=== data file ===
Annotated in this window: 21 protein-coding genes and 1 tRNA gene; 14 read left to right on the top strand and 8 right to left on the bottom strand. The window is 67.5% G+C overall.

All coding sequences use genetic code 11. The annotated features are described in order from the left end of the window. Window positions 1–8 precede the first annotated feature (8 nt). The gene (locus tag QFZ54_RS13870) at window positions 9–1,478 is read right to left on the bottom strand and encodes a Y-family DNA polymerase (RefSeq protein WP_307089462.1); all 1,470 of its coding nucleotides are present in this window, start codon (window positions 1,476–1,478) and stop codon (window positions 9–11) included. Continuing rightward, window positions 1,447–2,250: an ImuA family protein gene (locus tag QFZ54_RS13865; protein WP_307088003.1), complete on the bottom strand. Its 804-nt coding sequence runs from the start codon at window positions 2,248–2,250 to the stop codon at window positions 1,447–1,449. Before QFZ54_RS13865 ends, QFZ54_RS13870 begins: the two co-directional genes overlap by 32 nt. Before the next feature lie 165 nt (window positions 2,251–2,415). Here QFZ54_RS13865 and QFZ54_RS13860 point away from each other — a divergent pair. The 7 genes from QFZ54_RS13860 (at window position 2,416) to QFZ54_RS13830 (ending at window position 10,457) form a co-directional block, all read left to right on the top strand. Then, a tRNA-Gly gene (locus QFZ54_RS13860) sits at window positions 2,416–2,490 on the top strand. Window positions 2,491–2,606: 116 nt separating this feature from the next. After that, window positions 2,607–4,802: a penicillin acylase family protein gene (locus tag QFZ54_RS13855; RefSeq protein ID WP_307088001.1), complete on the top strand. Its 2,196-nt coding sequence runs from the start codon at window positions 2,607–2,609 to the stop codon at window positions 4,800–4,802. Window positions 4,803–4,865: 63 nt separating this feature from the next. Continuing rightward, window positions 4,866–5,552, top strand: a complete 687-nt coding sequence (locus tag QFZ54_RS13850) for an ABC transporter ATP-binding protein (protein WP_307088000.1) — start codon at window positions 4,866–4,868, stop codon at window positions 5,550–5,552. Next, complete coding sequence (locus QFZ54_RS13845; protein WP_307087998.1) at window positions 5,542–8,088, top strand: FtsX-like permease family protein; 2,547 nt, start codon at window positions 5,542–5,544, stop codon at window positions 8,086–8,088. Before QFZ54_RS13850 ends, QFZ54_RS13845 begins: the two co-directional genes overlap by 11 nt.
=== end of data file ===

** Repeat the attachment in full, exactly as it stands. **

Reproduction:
Annotated in this window: 21 protein-coding genes and 1 tRNA gene; 14 read left to right on the top strand and 8 right to left on the bottom strand. The window is 67.5% G+C overall.

All coding sequences use genetic code 11. The annotated features are described in order from the left end of the window. Window positions 1–8 precede the first annotated feature (8 nt). The gene (locus tag QFZ54_RS13870) at window positions 9–1,478 is read right to left on the bottom strand and encodes a Y-family DNA polymerase (RefSeq protein WP_307089462.1); all 1,470 of its coding nucleotides are present in this window, start codon (window positions 1,476–1,478) and stop codon (window positions 9–11) included. Continuing rightward, window positions 1,447–2,250: an ImuA family protein gene (locus tag QFZ54_RS13865; protein WP_307088003.1), complete on the bottom strand. Its 804-nt coding sequence runs from the start codon at window positions 2,248–2,250 to the stop codon at window positions 1,447–1,449. Before QFZ54_RS13865 ends, QFZ54_RS13870 begins: the two co-directional genes overlap by 32 nt. Before the next feature lie 165 nt (window positions 2,251–2,415). Here QFZ54_RS13865 and QFZ54_RS13860 point away from each other — a divergent pair. The 7 genes from QFZ54_RS13860 (at window position 2,416) to QFZ54_RS13830 (ending at window position 10,457) form a co-directional block, all read left to right on the top strand. Then, a tRNA-Gly gene (locus QFZ54_RS13860) sits at window positions 2,416–2,490 on the top strand. Window positions 2,491–2,606: 116 nt separating this feature from the next. After that, window positions 2,607–4,802: a penicillin acylase family protein gene (locus tag QFZ54_RS13855; RefSeq protein ID WP_307088001.1), complete on the top strand. Its 2,196-nt coding sequence runs from the start codon at window positions 2,607–2,609 to the stop codon at window positions 4,800–4,802. Window positions 4,803–4,865: 63 nt separating this feature from the next. Continuing rightward, window positions 4,866–5,552, top strand: a complete 687-nt coding sequence (locus tag QFZ54_RS13850) for an ABC transporter ATP-binding protein (protein WP_307088000.1) — start codon at window positions 4,866–4,868, stop codon at window positions 5,550–5,552. Next, complete coding sequence (locus QFZ54_RS13845; protein WP_307087998.1) at window positions 5,542–8,088, top strand: FtsX-like permease family protein; 2,547 nt, start codon at window positions 5,542–5,544, stop codon at window positions 8,086–8,088. Before QFZ54_RS13850 ends, QFZ54_RS13845 begins: the two co-directional genes overlap by 11 nt.